If you don't have a very accurate reference to calibrate the temperature readings then I suggest to not change too much in config.h It will be almost correct. What you can do is this: Take some tape and stick both LM335 together. Wait 10min for them to have exactly the same temperature then check what the readings are. Now change KELVINPERADC2 and KELVINPERADC1 such that the two temperature readings are the same for both sensors and meet in the middle (increase the one which is too low and the lower the one which is too high).

The air pressure sensors is just slightly more complicated. First of all you should know that the air pressure changes maybe by 1-5 hPa over the day. A weather dependent high pressure zone might have 1030 hPa and a low pressure zone 1010 hPa. The air pressure is however much more dependent on the hight above sea level. If you change your altitude by just 100m then the pressure will change by 12 hPa. It is therefore a convention that all weather stations report a pressure reading normalized to sea level. The pressure offset to sea level is:
Poffset=1013hPa * (1-(1- 0.0065 * h/288)^5.255)

h=height above sea level.

The formula can be derived from the Barometric formula.
See http://en.wikipedia.org/wiki/Atmospheric_pressure
and http://en.wikipedia.org/wiki/Barometric_formula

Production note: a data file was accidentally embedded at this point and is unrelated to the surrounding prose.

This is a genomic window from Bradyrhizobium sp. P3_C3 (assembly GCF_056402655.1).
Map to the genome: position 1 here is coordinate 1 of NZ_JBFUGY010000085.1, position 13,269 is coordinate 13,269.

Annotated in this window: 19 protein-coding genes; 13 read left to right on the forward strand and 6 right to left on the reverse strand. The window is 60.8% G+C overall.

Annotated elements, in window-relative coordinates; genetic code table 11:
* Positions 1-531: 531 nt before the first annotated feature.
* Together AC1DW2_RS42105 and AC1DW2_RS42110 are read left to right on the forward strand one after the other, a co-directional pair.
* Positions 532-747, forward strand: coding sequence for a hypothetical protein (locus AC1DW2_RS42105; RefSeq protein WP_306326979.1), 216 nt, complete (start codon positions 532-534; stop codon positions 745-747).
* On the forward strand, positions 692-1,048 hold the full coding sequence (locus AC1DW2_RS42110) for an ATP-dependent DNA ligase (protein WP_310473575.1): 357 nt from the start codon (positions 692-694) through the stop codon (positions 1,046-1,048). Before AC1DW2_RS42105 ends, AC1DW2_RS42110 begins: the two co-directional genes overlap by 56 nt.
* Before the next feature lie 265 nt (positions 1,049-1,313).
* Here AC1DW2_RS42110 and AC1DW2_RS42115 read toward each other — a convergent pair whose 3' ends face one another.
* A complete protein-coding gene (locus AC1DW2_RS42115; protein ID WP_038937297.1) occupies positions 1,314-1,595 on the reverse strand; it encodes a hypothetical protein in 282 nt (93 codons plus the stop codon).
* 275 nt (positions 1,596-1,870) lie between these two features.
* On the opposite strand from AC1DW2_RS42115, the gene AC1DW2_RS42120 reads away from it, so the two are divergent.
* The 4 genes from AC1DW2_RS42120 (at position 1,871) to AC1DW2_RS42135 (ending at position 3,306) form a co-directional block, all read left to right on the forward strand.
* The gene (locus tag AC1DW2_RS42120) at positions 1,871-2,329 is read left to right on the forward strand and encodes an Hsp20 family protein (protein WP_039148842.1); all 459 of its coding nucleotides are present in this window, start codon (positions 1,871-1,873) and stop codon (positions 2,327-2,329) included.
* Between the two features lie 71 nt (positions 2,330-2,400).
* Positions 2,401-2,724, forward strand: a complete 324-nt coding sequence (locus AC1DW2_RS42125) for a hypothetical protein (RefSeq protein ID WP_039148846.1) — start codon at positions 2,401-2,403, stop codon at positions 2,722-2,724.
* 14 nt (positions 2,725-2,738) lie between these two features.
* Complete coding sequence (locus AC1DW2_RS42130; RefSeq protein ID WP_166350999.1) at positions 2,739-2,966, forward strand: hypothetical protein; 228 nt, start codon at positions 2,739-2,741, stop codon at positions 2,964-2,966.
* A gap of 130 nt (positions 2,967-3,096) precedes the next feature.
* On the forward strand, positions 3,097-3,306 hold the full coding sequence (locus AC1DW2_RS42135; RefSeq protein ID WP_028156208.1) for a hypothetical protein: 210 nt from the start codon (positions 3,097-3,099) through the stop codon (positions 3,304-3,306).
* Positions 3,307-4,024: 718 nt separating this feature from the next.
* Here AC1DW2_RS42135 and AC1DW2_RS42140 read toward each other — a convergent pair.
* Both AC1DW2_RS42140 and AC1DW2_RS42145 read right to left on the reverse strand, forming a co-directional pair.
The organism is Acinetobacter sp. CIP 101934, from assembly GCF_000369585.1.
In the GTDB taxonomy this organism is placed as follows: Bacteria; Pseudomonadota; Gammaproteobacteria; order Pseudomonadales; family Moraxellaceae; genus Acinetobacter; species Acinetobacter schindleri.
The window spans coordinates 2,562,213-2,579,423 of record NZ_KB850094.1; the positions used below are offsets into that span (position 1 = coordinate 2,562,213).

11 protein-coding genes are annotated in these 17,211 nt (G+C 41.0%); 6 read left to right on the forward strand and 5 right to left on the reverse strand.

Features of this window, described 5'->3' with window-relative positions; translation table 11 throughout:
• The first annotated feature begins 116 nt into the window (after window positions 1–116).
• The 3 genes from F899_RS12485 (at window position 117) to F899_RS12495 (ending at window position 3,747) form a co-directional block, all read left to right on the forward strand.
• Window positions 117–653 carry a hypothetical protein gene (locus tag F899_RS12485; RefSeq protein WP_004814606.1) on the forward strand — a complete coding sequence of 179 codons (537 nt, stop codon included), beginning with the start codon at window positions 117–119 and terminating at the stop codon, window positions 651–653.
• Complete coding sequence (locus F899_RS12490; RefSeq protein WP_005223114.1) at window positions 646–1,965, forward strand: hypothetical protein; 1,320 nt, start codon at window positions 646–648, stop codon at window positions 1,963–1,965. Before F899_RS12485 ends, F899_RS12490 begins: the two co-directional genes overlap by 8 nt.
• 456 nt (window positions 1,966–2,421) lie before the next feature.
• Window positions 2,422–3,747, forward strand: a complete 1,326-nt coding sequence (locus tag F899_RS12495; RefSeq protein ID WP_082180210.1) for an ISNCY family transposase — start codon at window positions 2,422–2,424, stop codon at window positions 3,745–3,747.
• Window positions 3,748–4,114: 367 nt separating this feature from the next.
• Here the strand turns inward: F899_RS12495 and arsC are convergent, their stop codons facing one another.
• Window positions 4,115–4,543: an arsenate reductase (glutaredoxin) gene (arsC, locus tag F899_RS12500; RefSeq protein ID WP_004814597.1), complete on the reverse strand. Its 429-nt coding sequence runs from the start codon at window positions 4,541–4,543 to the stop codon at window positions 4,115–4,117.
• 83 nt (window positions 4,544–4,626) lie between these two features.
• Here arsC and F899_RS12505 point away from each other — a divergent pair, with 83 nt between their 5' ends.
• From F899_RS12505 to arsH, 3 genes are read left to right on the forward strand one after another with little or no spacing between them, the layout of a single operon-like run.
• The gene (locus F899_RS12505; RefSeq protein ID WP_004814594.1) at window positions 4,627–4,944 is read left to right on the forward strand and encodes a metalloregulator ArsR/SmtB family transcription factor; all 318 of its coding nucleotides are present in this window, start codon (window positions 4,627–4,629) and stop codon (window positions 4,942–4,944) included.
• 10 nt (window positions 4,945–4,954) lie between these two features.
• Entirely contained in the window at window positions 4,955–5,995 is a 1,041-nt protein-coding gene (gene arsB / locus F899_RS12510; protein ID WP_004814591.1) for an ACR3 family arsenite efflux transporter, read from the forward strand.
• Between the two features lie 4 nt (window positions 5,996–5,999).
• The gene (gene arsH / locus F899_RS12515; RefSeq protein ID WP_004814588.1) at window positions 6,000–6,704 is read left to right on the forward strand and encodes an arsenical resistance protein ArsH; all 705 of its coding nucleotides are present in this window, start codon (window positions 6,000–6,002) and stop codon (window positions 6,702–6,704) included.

The file config.h contain the parameter SEALEVELOFFSET which is exactly this Poffset times 10 rounded to the next integer value. Here is a javascript calculator to calculate the SEALEVELOFFSET parameter for you:

Your hight above sea level in meter: = SEALEVELOFFSET

Some encyclopedias and local maps will usually show at what hight above sea level your town is. If you live in a high building then you need to take this also into consideration.

The reference voltage for the differential amplifier depends on R27 which is to be selected dependent on your altitude. Since most people on earth live near sea level you will either use 5.6K (0-400m) or 18K (400-1000m) for R27.

The reference voltage (the voltage over R23) is calculated as follows:
Refvoltage=5V *  5.6K/( 5.6K + 1/(1/R27 + 1/2.7K))

R27 in KOhm: = op-amp reference voltage

The differential amplifier amplifies the difference between this reference voltage and the voltage from the air pressure sensor. Now we just need a formula that gives us the air pressure for a given output voltage of the air pressure sensor and we are almost done with the calculations:
Vout=5V* ((0.0009*P/hPa)-0.095)+Error

Vout= output voltage in V at the MPX4115A pressure sensor
P=air pressure in hPa
Error=an error term caused by tolerances during the manufacturing
      of the MPX4115A.

Therefore P is:
P=((Vout+Error)/5V+0.095)1111.11 hPa

P=(Vout+Error)*1/V*222.222 hPa +105.555 hPa